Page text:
The development of social communities in the contemporary city pivots between the powerful forces of top-down financial capital and bottom-up collective citizen action. These top-down forces move through space as an algorithm with little concern for people or community. Bottom-up forces, on the other hand, focus explicitly on local needs but sometimes at the expense of a greater urban vision or the larger city. In this current age of hyper capitalism in New York City it often seems that it is the top-down development that almost always gains the upper hand in defining “community” unless there is a local issue, grievance, or extreme condition that brings people together to fight for community based concepts of “neighborhood.”
Hurricane Sandy in 2012 was one of those extreme conditions that brought residents of affected communities together to think about a different future and a communal way forward. But when communities—particularly poor and underserved ones—attempt to come together for the sake of local identity they often struggle to find a voice for their concerns, let alone communicate with their neighbors.
But an innovative new initiative created by the New York chapter of the American Institute of Graphic Arts (AIGA-NY) came to the aid of three areas affected by the hurricane: the Rockaways, Queens; Red Hook, Brooklyn; and Lower Manhattan near the old Fulton Fish Market. AIGA-NY, through a program they created call
Under a project titled Design/Relief the AIGA-NY helped young designers to engage with local community groups, listen to their complaints and hopes, and then design bespoke initiatives for each of the communities. In the Rockaway peninsula, which has long had diverse ethnic communities of varying wealth and background separated by expanses of sand, they heard the plea to keep the togetherness of purpose that developed just after the hurricane. The Dear Rockaway team created bold colorful inserts in The Wave, the Rockaway’s most important local newspaper. These two-color centerfolds appeared with interviews of local residents in a bold graphic style that hoped to create a distinct identity from the bottom-up.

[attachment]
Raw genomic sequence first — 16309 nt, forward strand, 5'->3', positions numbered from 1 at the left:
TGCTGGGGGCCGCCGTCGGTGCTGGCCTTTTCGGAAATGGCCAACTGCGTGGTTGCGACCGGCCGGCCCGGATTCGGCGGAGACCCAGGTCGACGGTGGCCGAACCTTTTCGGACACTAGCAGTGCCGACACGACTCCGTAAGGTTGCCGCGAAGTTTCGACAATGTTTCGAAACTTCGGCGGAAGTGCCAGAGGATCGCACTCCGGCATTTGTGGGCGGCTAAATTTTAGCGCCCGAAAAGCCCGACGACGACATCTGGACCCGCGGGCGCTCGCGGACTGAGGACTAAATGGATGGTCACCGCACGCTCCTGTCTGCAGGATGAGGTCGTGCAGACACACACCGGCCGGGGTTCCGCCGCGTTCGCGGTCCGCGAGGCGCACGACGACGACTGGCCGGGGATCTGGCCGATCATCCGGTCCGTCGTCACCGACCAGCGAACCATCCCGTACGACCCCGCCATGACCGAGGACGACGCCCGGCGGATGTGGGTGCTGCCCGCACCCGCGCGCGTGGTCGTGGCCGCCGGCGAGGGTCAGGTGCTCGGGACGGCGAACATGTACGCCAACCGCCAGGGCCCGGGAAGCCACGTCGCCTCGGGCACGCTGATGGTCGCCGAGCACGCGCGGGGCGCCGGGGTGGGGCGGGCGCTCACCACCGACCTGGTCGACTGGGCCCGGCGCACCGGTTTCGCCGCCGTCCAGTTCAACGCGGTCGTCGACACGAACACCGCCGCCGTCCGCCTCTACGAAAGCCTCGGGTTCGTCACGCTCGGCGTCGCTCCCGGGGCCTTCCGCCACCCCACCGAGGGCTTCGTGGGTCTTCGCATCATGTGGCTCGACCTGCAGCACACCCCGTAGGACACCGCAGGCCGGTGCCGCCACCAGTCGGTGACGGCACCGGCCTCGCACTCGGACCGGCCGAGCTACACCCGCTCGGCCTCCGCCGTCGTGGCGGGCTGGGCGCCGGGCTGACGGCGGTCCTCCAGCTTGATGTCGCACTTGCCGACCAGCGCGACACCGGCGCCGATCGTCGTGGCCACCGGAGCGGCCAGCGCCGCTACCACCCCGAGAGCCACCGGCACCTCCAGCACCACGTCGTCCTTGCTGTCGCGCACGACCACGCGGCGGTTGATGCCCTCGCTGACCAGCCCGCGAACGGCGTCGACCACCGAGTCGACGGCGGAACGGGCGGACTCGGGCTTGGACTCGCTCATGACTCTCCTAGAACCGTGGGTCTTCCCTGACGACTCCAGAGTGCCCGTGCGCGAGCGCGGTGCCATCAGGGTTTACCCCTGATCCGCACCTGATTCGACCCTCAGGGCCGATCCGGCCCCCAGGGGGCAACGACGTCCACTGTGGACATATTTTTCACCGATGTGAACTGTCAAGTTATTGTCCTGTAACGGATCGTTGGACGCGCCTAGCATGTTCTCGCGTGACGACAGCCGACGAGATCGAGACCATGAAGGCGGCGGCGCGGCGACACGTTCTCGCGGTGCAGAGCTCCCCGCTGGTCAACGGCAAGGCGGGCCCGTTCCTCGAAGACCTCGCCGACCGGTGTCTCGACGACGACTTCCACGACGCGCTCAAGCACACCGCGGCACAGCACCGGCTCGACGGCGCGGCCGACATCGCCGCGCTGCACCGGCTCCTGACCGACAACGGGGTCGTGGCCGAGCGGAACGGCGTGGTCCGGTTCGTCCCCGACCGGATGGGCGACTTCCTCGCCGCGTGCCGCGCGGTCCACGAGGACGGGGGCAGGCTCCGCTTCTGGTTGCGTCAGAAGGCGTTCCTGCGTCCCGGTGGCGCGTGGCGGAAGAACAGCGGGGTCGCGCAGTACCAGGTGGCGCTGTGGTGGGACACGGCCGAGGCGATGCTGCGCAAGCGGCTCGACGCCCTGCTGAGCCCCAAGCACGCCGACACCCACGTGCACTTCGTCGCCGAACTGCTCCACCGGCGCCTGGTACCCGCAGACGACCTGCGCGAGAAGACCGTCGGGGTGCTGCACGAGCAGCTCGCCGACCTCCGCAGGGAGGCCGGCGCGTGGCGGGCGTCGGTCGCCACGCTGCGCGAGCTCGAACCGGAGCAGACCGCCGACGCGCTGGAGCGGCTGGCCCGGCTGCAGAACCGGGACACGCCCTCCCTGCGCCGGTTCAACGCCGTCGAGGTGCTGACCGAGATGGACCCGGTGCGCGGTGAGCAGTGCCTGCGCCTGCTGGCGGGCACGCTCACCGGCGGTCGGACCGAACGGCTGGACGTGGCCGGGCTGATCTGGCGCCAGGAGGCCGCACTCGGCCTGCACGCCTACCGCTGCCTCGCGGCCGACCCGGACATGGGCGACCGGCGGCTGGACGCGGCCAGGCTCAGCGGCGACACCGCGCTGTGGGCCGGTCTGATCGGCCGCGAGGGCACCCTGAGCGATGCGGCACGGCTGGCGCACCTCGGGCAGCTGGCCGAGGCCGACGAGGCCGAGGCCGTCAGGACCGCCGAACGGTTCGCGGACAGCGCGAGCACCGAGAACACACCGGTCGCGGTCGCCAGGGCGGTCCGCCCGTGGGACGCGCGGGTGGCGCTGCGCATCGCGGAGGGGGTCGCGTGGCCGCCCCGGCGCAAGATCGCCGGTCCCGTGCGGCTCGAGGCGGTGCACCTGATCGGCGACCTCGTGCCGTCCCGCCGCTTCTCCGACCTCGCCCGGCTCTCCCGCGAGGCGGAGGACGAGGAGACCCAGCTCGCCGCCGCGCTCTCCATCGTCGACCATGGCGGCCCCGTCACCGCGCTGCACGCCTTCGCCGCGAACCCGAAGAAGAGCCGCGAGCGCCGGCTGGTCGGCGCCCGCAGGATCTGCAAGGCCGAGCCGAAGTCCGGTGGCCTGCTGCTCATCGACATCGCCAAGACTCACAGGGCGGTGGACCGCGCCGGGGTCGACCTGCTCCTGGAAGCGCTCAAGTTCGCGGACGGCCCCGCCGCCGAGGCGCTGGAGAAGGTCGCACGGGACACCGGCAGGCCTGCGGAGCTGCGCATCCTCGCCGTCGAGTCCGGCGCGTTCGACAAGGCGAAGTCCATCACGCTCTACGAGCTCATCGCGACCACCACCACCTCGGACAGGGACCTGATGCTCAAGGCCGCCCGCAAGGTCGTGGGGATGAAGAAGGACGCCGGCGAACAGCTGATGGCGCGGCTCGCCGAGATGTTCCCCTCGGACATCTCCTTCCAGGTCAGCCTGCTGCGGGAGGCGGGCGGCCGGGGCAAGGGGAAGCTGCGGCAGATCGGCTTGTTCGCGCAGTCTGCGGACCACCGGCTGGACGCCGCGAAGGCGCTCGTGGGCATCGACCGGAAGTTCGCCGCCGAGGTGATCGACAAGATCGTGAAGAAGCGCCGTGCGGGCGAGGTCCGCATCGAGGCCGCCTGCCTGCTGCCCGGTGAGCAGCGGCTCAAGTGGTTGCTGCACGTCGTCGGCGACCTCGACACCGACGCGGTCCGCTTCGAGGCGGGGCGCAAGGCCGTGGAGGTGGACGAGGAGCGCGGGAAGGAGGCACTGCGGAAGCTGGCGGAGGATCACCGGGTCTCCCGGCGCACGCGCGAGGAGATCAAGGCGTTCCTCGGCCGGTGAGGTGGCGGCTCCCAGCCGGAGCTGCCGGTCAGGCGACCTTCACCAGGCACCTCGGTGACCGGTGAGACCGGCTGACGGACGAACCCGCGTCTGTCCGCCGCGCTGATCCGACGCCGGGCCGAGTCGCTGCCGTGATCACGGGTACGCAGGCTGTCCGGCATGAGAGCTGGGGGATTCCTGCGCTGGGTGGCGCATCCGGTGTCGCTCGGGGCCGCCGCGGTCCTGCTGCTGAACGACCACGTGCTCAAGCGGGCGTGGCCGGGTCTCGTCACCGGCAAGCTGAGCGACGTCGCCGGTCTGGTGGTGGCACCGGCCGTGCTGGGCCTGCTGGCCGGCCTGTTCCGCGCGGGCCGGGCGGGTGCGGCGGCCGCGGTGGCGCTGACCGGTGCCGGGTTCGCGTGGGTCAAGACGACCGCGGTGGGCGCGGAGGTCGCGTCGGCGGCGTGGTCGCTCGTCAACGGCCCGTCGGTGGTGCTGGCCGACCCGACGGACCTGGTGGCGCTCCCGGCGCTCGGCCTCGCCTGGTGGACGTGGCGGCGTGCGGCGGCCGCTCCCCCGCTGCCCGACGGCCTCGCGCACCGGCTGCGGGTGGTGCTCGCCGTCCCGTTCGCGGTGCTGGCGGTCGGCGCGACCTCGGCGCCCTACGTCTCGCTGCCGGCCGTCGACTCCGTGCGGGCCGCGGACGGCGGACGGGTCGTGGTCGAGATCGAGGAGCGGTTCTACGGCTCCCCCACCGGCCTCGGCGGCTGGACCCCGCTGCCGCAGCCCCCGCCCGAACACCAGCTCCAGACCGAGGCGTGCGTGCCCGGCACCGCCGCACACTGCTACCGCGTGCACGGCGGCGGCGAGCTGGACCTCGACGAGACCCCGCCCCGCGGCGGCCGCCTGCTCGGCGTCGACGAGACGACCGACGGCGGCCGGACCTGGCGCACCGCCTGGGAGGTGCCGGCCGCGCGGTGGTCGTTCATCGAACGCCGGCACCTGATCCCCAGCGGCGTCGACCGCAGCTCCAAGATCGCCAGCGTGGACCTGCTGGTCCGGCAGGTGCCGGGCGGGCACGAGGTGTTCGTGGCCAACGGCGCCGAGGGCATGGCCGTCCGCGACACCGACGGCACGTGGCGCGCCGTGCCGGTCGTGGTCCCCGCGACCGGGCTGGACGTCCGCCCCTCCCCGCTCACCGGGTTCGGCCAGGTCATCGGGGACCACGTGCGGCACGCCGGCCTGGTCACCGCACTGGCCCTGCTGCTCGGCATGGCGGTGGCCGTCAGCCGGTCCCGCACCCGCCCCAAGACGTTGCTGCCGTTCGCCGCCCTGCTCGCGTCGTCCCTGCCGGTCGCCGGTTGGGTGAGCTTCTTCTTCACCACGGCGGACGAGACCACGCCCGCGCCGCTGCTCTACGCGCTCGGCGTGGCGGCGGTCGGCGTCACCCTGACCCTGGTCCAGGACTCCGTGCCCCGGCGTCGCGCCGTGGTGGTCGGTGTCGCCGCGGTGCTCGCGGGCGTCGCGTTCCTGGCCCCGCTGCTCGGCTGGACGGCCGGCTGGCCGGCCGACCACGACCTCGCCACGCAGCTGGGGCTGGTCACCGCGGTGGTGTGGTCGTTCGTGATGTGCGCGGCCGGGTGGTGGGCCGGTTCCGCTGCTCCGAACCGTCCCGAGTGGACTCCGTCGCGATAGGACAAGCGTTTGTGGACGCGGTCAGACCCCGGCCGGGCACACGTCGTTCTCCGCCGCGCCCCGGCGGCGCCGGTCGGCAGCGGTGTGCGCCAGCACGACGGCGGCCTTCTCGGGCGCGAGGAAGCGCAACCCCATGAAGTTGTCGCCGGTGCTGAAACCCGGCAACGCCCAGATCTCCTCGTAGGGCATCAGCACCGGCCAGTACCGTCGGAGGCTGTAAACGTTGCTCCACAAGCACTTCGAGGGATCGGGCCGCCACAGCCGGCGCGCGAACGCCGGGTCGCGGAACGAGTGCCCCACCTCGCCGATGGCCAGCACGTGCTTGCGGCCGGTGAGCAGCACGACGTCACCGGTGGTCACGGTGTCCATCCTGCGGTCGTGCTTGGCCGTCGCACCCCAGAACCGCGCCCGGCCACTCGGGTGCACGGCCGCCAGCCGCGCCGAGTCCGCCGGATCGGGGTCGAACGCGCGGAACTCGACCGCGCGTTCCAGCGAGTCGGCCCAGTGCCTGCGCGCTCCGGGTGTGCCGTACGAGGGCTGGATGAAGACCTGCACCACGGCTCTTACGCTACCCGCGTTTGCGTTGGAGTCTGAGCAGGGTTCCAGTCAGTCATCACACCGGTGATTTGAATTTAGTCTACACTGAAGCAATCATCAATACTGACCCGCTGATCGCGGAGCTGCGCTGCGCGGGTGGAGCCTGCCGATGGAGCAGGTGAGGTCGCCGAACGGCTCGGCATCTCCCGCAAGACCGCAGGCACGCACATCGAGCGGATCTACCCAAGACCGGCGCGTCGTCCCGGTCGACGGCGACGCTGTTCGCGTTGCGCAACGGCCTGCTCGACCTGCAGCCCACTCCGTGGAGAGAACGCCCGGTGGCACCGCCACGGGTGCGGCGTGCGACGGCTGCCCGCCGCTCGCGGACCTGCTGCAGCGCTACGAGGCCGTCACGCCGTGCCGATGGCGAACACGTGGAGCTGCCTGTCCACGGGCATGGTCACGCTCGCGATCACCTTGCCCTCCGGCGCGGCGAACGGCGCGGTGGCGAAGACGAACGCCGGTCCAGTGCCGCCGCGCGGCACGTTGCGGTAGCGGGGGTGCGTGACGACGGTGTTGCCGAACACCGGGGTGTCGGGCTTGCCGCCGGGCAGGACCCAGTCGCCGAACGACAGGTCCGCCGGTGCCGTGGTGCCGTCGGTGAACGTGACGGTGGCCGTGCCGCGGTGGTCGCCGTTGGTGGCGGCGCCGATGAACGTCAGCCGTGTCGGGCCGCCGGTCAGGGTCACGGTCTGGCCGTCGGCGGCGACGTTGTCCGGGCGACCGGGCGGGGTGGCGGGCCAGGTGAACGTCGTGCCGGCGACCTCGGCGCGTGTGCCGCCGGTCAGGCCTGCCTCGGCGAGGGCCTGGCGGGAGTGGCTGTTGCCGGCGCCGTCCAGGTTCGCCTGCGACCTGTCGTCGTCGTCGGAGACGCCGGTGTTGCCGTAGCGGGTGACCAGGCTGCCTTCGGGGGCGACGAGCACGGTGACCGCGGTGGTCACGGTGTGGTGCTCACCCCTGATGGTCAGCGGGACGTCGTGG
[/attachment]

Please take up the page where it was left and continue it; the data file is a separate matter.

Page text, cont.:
In Red Hook, Brooklyn, the AIGA-NY group created a physical “Hub” to act as both a place for analog and digital information gathering in curated and non-curated spaces where residents could come together over community issues. Red Hook, which is isolated from the subway system, is home to the city’s second largest public housing project and new artist and craft communities that surround it at discrete distances along its edges. These communities tend to be separated by race and class, and the Hub, situated in the local library branch on Wolcott Street and the nearby Miccio Center, attempts to help these two groups forge a common community plan. Finally, in Lower Manhattan the AIGA group helped create a public tour that focused on the unheard nearly forgotten voices of residents of the area that have lived there for decades.
These three projects all utilized what contemporary graphic design does best—visualize complex information in a simple format and imagine futures. If utilized correctly it also has the capacity to build a “rigorous and engaging participatory processes, and produce easily deployable solutions.” AIGA-NY has begun working in East New York, the city’s latest development focus, to help drive this changing site to consider existing residents while planning to bring in newer groups and architects. The AIA should watch this process and take notes on the project.